clock menu more-arrow no yes

Filed under:

Giants’ OT Andrew Thomas “running my own race”

Thomas isn’t worried about comparisons to other tackles selected in 2020 draft’s first round

New York Giants v Cincinnati Bengals
Andrew Thomas blocking for Daniel Jones.
Photo by Jamie Sabau/Getty Images

The New York Giants passed on Mekhi Becton, Jedrick Wills and Tristan Wirfs to make Andrew Thomas the No. 4 overall pick and first offensive tackle selected in the 2020 NFL Draft. With a year of evidence to parse, did the Giants make the right decision?

Becton and Wills, playing left tackle, and Wirfs, playing right tackle, had better statistical seasons than Thomas. The Giants’ left tackle ended up surrendering the most sacks (10) and second-most pressures (57) of any tackle in the league.

On a videoconference with media Tuesday, Thomas wasn’t interested in dwelling on comparisons those other three first-round draft picks.

“I look at it as running my own race,” Thomas said. “I want all those guys to be successful, but for me I want to be the best player I can be, the best player I can be for the Giants, for my teammates, and that’s what I’m working to be.”

Thomas was left spinning his wheels in the starting blocks of that race, surrendering 39 of the 57 pressures he allowed over the season’s first eight games.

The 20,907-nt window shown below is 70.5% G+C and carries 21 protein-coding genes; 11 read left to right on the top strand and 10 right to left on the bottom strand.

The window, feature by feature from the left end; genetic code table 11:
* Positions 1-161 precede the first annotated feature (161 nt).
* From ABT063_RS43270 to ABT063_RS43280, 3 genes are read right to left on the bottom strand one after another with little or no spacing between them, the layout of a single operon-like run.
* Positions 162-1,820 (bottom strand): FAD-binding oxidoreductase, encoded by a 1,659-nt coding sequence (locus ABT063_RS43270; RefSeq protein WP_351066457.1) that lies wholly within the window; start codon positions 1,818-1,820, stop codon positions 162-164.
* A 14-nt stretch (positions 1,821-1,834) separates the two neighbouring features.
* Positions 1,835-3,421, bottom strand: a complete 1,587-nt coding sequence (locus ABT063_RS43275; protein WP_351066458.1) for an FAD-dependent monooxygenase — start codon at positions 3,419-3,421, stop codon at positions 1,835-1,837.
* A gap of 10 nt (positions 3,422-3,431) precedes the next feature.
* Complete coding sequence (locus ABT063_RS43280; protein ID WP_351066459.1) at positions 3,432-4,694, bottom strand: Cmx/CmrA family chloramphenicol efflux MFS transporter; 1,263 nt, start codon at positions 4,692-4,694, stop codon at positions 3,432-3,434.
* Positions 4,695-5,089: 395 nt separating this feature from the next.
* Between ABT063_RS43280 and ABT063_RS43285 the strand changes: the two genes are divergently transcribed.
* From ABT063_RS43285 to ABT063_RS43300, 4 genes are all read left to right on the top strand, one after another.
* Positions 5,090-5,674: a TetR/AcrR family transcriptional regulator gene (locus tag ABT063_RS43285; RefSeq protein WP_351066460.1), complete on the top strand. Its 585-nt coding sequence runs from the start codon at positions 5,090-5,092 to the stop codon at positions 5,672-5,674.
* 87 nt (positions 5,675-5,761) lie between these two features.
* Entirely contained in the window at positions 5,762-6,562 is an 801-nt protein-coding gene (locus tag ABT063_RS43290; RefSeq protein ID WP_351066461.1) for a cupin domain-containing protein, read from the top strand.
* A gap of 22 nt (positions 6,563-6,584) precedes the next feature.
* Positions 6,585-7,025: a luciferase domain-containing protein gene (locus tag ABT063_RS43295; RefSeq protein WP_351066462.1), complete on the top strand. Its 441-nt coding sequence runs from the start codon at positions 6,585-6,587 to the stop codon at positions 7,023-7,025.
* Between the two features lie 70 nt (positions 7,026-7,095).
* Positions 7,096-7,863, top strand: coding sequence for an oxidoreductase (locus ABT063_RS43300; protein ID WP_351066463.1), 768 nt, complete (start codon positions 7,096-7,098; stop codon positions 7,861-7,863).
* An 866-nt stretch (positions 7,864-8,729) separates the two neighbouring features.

“Obviously didn’t start out the way I wanted to, but being a rookie playing left tackle in the NFL, it’s a tough deal,” said Thomas. “It just took time.”

On Monday, Giants center Nick Gates referred to Thomas as an “even-keeled” person who is able to “stay the same way no matter if he’s getting yelled at or he’s made the game-winning block.”

Thomas admitted Tuesday that even-keeled nature helped him navigate the rough start he and the Giants experienced, as well as the mid-season change in offensive line coaches from Marc Colombo to Dave DeGuglielmo.

“If you don’t know who you are and understand what you bring to the table playing in the NFL, playing left tackle and not performing the way you might want to it can be a lot on somebody if you don’t understand who you are and understand what you’ve worked for,” Thomas said.

“Being even-keeled, understanding that when I play well that’s great, what do I need to work on? If I don’t play well, what do I need to work on? I think that keeps me steady regardless of the highs and lows of a season.

“If you know who you are, know what you bring to the table then it’ll all eventually come out.”

What Thomas is began to come out over the second half of the season when he had three games in which he did not allow any pressures, and allowed only 18 over the season’s final eight games.

Thomas hopes to continue that improvement over the offseason.

“At left tackle you have to have very good technique, and the biggest thing for me is making it muscle memory,” Thomas said. “The things I’ve learned over the year, to make ‘em natural so I don’t have to think about ‘em, they just naturally happen.”